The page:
Pain relief in labour in low resource setting DR. MANISH R PANDYA MD FICOG FICMCH PROFESSOR AND HOD...

download Pain relief in labour in low resource setting DR. MANISH R PANDYA MD FICOG FICMCH PROFESSOR AND HOD SURENDRANAGAR

of 71

  • date post

    26-Mar-2015
  • Category

    Documents

  • view

    221
  • download

    6

Embed Size (px)

Transcript of Pain relief in labour in low resource setting DR. MANISH R PANDYA MD FICOG FICMCH PROFESSOR AND HOD...

  • Slide 1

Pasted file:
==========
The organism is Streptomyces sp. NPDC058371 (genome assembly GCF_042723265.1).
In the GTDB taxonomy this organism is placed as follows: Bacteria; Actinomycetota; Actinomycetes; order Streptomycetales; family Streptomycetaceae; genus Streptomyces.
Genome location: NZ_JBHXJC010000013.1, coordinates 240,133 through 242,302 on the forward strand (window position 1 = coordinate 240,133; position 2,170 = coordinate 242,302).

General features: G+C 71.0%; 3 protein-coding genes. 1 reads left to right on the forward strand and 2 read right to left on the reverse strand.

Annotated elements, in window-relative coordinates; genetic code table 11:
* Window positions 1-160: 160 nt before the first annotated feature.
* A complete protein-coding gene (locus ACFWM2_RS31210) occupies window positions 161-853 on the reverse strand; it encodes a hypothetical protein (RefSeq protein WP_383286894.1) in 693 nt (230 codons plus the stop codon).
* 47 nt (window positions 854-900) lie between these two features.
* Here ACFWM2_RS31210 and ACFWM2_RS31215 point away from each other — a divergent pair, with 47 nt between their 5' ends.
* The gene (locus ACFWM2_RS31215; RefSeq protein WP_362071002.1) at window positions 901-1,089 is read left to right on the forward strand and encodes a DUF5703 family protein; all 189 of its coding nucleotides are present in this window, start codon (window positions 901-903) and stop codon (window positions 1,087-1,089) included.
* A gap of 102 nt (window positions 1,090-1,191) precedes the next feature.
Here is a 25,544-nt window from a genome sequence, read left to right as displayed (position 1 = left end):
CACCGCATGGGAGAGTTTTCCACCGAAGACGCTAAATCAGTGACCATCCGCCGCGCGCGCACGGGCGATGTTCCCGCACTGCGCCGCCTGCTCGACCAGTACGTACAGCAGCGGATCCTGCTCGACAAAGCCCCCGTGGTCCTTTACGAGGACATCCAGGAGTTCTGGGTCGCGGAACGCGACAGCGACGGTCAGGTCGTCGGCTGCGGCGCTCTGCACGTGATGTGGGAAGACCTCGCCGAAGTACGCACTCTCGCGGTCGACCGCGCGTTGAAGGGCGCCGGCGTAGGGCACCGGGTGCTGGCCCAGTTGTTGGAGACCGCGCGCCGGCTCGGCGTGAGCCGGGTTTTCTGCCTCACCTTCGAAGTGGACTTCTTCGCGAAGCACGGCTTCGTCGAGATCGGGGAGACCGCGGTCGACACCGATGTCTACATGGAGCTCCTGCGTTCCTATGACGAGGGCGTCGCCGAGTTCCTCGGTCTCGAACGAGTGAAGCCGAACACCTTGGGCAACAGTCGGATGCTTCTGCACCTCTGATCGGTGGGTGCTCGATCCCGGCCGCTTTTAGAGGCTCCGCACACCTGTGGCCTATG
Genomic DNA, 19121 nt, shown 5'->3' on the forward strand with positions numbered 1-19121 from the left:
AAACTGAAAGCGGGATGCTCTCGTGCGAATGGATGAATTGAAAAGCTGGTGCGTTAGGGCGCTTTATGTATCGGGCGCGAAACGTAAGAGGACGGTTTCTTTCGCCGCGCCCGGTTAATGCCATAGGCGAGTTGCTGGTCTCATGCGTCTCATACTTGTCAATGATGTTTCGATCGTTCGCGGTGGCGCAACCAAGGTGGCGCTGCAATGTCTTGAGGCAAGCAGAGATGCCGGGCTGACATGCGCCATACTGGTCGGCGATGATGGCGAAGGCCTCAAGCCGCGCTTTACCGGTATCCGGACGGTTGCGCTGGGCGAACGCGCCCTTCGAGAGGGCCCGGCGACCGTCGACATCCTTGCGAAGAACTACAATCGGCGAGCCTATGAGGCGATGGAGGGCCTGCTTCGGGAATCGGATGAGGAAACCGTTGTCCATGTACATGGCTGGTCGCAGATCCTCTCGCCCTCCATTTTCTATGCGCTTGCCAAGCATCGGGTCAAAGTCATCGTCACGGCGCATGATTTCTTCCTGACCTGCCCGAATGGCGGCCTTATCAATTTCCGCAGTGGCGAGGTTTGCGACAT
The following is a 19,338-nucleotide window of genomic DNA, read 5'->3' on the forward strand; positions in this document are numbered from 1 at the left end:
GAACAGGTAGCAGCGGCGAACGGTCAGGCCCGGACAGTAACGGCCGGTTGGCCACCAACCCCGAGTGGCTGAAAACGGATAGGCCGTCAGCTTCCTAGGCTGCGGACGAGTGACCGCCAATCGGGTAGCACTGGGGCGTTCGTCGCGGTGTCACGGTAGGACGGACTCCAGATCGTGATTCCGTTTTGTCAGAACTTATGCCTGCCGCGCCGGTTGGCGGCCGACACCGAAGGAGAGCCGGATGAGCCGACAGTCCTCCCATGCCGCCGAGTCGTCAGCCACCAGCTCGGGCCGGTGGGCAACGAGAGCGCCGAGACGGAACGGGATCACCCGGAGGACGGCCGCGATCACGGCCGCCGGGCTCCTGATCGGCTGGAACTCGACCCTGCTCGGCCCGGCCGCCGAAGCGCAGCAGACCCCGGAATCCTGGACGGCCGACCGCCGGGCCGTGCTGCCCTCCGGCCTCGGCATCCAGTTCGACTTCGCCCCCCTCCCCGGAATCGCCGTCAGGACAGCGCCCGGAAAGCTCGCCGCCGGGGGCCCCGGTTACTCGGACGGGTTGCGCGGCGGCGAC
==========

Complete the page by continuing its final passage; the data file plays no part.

Pain relief in labour in low resource setting DR. MANISH R PANDYA MD FICOG FICMCH PROFESSOR AND HOD SURENDRANAGAR www.drmanishpandya.com Slide 2 FROM THE HOLY QURAN IN THE NAME OF ALLAH THE MOST BENEFICIENT THE MOST MERCIFUL AND THE PAINS OF CHILDBIRTH DROVE HER TO THE TRUNK OF A DATE PALM. SHE SAID WOULD THAT I HAD DIED BEFORE THIS, AND HAD BEEN FORGOTTEN AND OUT OF SIGHT. SURAH 19: 23 (SURAH MARYAM) Slide 3 Goals Of Labor Analgesia Dramatically reduce pain of labor Should allow parturient to participate in birthing experience Minimal motor block to allow ambulation Minimal effects on fetus Minimal effects on progress of labor Slide 4 The Debate Labor results in severe pain for many women. There is no other circumstance where it is considered acceptable for a person to experience untreated severe pain, amenable to safe intervention, while under a physicians care Maternal request is a sufficient medical indication for pain relief during labor. ACOG & ASA Slide 5 Nature of Labor Pain Pain is subjective Complex interaction of influences Physiologic Psychosocial Cultural Environmental Expectations are often confirmed Anxiety and fear = higher experience of pain Confidence in her ability to cope *Safe and positive birth environment Slide 6 Nature of Labor Pain 1 st Stage Visceral pain Diffuse abdominal cramping Uterine contractions Slide 7 Nature of Labor Pain 2 nd Stage Somatic pain Perineum Sharper and more continuous Pressure or nerve entrapment (caused by the fetus head) May cause severe back or leg pain Slide 8 Pain pathways during labor Pain is sensation of discomfort resulting from stimulation of specialized nerve endings During labor, pain sensation is relayed to the spinal cord from T 10, L 1, S 1 -S 4. These sensory fibers make synaptic connections in dorsal horn of spinal cord with cells that provide axons that make up the spinothalamic tract. 8 Slide 9 Early 1 st stage: before fetal head reaches zero station, pain impulses arise primarily from uterus via visceral afferents enter spinal cord at T 10 -L 1. Late 1 st stage & 2 nd stage: pain impulses arise from uterus, pelvic structures, vagina, & perineum. 3 rd stage of labor is usually well tolerated with spontaneous placental delivery. 9 Slide 10 Stages of Labour Slide 11 Pain pathways during labor Slide 12 Trends Nulliparous More sensory pain during early labor Multiparous More intense pain during late 1 st stage and the 2 nd stage Rapid fetal descent Slide 13 What determines maternal satisfaction? Pain relief Quality of relationship with caregiver Participation in decision making Home-like birth environment Caregivers with whom they are acquainted personally Slide 14 Purpose To help obstetrician-gynecologists understand the available methods of pain relief to facilitate communication with their colleagues in the field of anesthesia To optimizing patient comfort while minimizing the potential for maternal and neonatal morbidity and mortality. Slide 15 Labor Pain Uterine contractions and cervical dilatation result in visceral pain (T10 to L1). As labor progresses, the descent of fetal head and subsequent pressure on the pelvic floor, vagina and perineum generate somatic pain transmitted by pudendal nerve (S2 to S4) Slide 16 Objectives Discuss categories of pain relief methods Discuss types and pros and cons Discuss commonly used meds during labor and childbirth Discuss regional analgesia and anesthesia Identify data for assessment of a client receiving pharmacologic methods of pain relief Formulate nursing diagnosis and select interventions appropriate for the client receiving pharmacologic pain relief Slide 17 Methods of Pain Relief Nursing measures Relaxation techniques Breathing techniques Systemic analgesia Regional nerve blocks Local anesthetics General anesthesia Slide 18 Assessment of the Client Three major factors influence the administration of pharmacologic pain relief: 1) effect on the client, 2) effect on the fetus, and effect on the contraction pattern The use of electronic fetal monitoring may influence administration of medication All systemic drugs used for pain relief during labor cross the placental barrier by simple diffusion Slide 19 Systemic Analgesics 1) Stadol 2) Nubain 3) Demerol 4) Seconal 5) Nembutal 6) Phenergan 7) Vistaril 8) Narcan Slide 20 Differentiation of regional blocks (usually done by anaesthetist) and field blocks (commonly performed by obstetrician) BMJ. 1999 April 3; 318(7188): 927930. Slide 21 Other than techniques These four factors make the greatest contribution to women's satisfaction in childbirth: having good support from caregivers having a high-quality relationship with caregivers being involved in decision-making about care having better-than-expected experiences, or having high expectations. Pain relief only becomes important for satisfaction in childbirth when expectations are not met (Hodnett 2002, a systematic review) Slide 22 Pain relief techniques Water birthing Music Heat and cold Imagery Rhythmical movements Massage Relaxation Breathing Perineal massage Intra dermal injections of sterile water Narcotics Twilight sleep Entonox Lamaze technique Hypnotism Acupressure / Shiatsu Acupuncture Electro-acupuncture TENS Intrathecal narcotics Epidurals Slide 23 Non-pharmacological methods Slide 24 Water birth Soviet researcher Igor Charkovsky and French obstetrician Frederick Leboyer developed in 1960s Practices in United States, Canada, Australia, and New Zealand, as well as many European countries, including the United Kingdom and Germany By 2005, over 9000 hospitals in the US and more than three-quarters of all NHS hospitals (UK) provided this option (Dianne Garland. Waterbirth: An Attitude to Care) Slide 25 Provides pain relief and a less traumatic birth experience for the baby Redistribution of blood volume, which stimulates the release of oxytocin and vasopressin (Katz 1990) Exerts gravitational pull Aid stretching of the perineum, slows crowning of the infant's head, reduces the use of episiotomy Slide 26 A decrease in perinatal mortality (1.2 per 1,000 for waterbirth vs. 4 per 1,000 for conventional birth) during 1994-1996 in the UK Risks to the infant such as infection and water inhalation? "there are no valid reports of infants deaths due to water aspiration or inhalation" (Harper 2000) Slowed labor? A decrease in the intensity of contractions - a "5 centimeter" rule Maternal blood loss? - Difficult to assess The amount of blood loss reduced due to lowering BP and heart rate Slide 27 Music Ancient Greeks played soothing instrumental music to women in labour Alters mood, reduces stress and promotes positive thoughts A trigger for a breathing response or as a cue for relaxation Used as a distraction Slide 28 Lamaze technique Prepared child birth, including relaxation techniques, breathing exercises etc Slide 29 TENS TENS (transcutaneous electrical nerve stimulation) Stimulates the release of endorphins Most useful in labour before the pain becomes too intense Drug dose requirements may be less Slide 30 Hypnotherapy Mongan method (also known as HypnoBirthing), Hypnobabies, the Lamaze method, Natal Hypnotherapy and the GentleBirth program Useful for heartburn, high blood pressure and postnatal depression can significantly shorten labor, reduce pain and reduce the need for intervention, produced higher apgar scores, reduce the incidence of postpartum depression and increase the incidence of spontaneous deliveries apgar (British Journal of Obstetrics and Gynaecology, 100(3), 221-226, 1993) Slide 31 Relaxation techniques Providing a stress-free period during the antenatal period helping in preparing the woman and also in growth of the foetus Decreasing the tension, fatigue, discomfort and pain of labour. It also increases the oxygen going to the baby Helps in providing a stress-free period during pueperium (i.e. after delivery). Thus helping in lactation and bonding between the couple and little one Slide 32 Start by doing slow breathing. Body awareness / tension recognition Contract relax method Toes; feet; ankles; knees; thighs; buttocks; back; abdomen; chest; shoulders; fists; head; Clench teeth; face; eyebrows Touch Relaxation - a conditioned reflex Slide 33 Breathing techniques In some women, relaxation alone may not be sufficient to counter the discomfort of labour In such cases breathing techniques can be used to augment the efficacy of relaxation techniques used only during contraction Slide 34 SLOW PACED Breathing MODIFIED-PACE Breathing: Combination of slow and modified paced breathing: Patterned paced Breathing: (Pant blow) Breath holding while pushing: Slide 35 Acupressure For relieving head / neck and upper backache apply circular pressure on the muscles at the top of the shoulder in vertical line with the nipples near the back. Massaging the center of the sole, below the ball of the feet will relax the lower body. To relieve low backache, pelvic discomfort or pain, press firmly in an inward direction on either side of the vertebral column, below the waist level. Circular pressure is applied during contraction and intermittent pressure between contractions. Slide 36 The ball of the thumbs is the part that is used to put the pressure. Do not use your nails or the tip of the thumb apply the pressure in a circular motion to release the pressure point when the pregnant women exhales and then one must transfer to another acupressure point Large areas of the body include the shoulder point, the buttock point and the thighs Slide 37 Acupuncture Traditional Chinese therapy Releases endorphins and enkephalins Slide 38 Electro-acupuncture a significant difference in the concentration of -endorphin ( -EP) and 5-hydroxytryptamine (5-HT) in the peripheral blood between the two groups at the end of the first stage (p = 0.037; p = 0.030) producing a synergism of the central nervous system (CNS) with a direct impa